Marriage-shy Japanese turning to temple priests for help with matchmaking

Posted the Japan Times by Akane Sujino on November 1, 2016

Although traditionally seen as conductors of funerals or memorial services, some Buddhist monks in Japan are carving out a new niche as matchmakers for singles looking to marry.

In a country where an increasing number of people are marrying relatively late in life or not tying the knot at all, some are coming to temples after trying online dating or other avenues without success.

For one thing, in the traditional view, potential partners who consult monks for marriage advice are likely to be of good moral character, and the fact that monks tend to charge far less for their services than commercial matchmakers doesn’t hurt either.

Monks, in turn, are counting on the matchmaking business to provide a new stream of revenue at a time when religion is losing its appeal.

On a weekend in early October, around 60 men and women in their 20s to 40s gathered at Tenryuin, a temple of the Rinzai school of Zen Buddhism in Tokyo’s Taito Ward. Together they chanted lines from the Heart Sutra, one of the best-known Buddhist texts.

Later, chief priest Shinichi Kitaori, 46, addressed the group in the main hall: “Today will never return. I want you to form a strong connection with each other at this temple.”

The event was planned by a group called Kichienkai, which translates as auspicious bond society and was formed in 2010 by a group of young Rinzai priests.

Koshi Kimiya, a 38-year-old deputy chief priest of Ryuunji, a temple in Hamamatsu, Shizuoka Prefecture, founded the group after a friend asked him for advice on finding a spouse.

At the Tokyo temple, the average age of participants in what Japanese call konkatsu (marriage hunting) was 34. More women were keen on participating in the October event than men, with five female applicants per vacancy, compared with 3-to-1 for men.

Among them was a 39-year-old female clerical worker who said she has little opportunity to meet eligible men because “all (her) male co-workers are married.” Her mother, who lives in the countryside, is also pressuring her to wed because she wants to see a grandchild before she dies, she added.

Unable to afford matchmaking companies that typically charge more than ¥500,000 ($4,800) in fees, she found Kichienkai online, noting the ¥3,000 charge for participation.

“I have no other place to rely on,” she said. “I applied, hoping for sincere support.”

A 37-year-old woman working as a temporary employee said: “I’m afraid of online matchmaking because a friend of mine fell victim to marriage fraud. I feel the people coming to events at the temple are honest.”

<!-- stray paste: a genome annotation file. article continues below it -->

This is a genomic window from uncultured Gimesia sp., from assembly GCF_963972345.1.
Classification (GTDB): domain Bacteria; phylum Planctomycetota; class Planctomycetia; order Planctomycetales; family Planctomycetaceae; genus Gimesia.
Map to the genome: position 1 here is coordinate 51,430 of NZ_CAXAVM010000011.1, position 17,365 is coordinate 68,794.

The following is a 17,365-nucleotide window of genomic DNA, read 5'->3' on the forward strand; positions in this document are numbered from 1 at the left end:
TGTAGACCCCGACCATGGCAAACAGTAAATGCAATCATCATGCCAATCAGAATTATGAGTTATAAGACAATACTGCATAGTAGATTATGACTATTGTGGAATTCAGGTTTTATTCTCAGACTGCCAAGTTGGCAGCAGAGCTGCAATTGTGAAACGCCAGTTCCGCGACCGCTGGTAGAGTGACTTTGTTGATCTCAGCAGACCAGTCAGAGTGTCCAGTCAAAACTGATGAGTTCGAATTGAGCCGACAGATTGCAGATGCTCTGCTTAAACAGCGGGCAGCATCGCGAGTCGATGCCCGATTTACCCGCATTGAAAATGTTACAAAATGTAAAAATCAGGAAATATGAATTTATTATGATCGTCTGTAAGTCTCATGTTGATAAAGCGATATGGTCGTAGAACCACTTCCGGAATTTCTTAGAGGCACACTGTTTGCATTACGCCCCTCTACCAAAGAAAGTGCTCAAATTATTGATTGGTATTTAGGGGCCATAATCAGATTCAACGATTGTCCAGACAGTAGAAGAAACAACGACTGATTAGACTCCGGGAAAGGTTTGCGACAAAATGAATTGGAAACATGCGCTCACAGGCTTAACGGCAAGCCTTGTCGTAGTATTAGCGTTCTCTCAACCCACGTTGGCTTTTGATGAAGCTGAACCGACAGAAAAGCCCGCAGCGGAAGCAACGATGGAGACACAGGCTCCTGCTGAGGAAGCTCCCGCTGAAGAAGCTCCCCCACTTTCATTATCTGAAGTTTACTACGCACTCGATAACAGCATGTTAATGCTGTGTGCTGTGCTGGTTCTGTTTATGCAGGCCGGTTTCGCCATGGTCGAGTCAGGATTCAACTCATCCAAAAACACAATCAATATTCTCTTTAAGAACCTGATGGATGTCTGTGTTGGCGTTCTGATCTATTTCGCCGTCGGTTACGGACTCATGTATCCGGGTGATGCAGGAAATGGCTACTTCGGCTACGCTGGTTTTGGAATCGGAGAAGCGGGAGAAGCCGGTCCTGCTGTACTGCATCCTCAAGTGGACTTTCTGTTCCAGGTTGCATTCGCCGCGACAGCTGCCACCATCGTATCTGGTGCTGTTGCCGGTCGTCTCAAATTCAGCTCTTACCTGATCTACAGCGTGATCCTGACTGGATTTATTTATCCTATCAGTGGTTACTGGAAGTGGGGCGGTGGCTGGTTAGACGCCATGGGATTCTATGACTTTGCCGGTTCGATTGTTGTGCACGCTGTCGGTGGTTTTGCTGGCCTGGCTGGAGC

Participants also had a chance to speak one-on-one with each other after making gift-wrapping ties together as a recreational activity.

At the end of the proceedings, they wrote their names and email addresses on cards and placed them in envelopes bearing the names of those they found attractive, indicating willingness for future contact by email.

“Being shy, I find it nice to start out from email,” said a 35-year-old male company employee while preparing envelopes. He said he had been without a steady girlfriend for 10 years.

A 2015 survey by a government institute shows among singles aged between 18 and 34, 70 percent of men and 60 percent of women said they had no steady romantic partners.

Yet nearly 90 percent of both men and women said they wanted to get married eventually, according to the National Institute of Population and Social Security Research.

People who stay unmarried until age 50 formed only 1.7 percent of men and 3.3 percent of women in 1970 in Japan. But the ratio rose to 20.1 percent for men and 10.6 percent for women in 2010, according to the institute.

Against the backdrop of a growing number of people in financially unstable temporary employment, the institute predicts the figure to rise to 29 percent for men and 19.2 percent for women in 2035.

Akiko Nirasawa, author of “Konkatsu Nanmin” (“Marriage Hunting Refugees”), said temples are giving hope to those in their 30s or older who are fed up with other matchmaking services, where the focus is on selection criteria.

“Appearance, age and annual income tend to receive greater attention at arranged one-on-one meetings, online services or parties,” Nirasawa said.